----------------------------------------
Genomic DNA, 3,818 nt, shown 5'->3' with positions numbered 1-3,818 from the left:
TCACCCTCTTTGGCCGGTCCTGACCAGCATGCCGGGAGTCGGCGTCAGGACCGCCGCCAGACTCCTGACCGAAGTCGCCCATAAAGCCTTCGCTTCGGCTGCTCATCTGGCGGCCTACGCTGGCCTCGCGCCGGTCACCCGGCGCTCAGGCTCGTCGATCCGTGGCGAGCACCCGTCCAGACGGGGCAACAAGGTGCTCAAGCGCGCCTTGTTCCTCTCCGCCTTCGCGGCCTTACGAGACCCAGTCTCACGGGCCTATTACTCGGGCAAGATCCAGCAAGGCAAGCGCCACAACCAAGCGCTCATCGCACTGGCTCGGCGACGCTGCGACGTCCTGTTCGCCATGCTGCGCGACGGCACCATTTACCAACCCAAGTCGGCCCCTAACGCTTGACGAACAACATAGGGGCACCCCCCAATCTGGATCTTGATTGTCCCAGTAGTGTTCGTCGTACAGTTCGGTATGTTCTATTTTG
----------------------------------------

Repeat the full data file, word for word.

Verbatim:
Genomic DNA, 3,818 nt, shown 5'->3' with positions numbered 1-3,818 from the left:
TCACCCTCTTTGGCCGGTCCTGACCAGCATGCCGGGAGTCGGCGTCAGGACCGCCGCCAGACTCCTGACCGAAGTCGCCCATAAAGCCTTCGCTTCGGCTGCTCATCTGGCGGCCTACGCTGGCCTCGCGCCGGTCACCCGGCGCTCAGGCTCGTCGATCCGTGGCGAGCACCCGTCCAGACGGGGCAACAAGGTGCTCAAGCGCGCCTTGTTCCTCTCCGCCTTCGCGGCCTTACGAGACCCAGTCTCACGGGCCTATTACTCGGGCAAGATCCAGCAAGGCAAGCGCCACAACCAAGCGCTCATCGCACTGGCTCGGCGACGCTGCGACGTCCTGTTCGCCATGCTGCGCGACGGCACCATTTACCAACCCAAGTCGGCCCCTAACGCTTGACGAACAACATAGGGGCACCCCCCAATCTGGATCTTGATTGTCCCAGTAGTGTTCGTCGTACAGTTCGGTATGTTCTATTTTG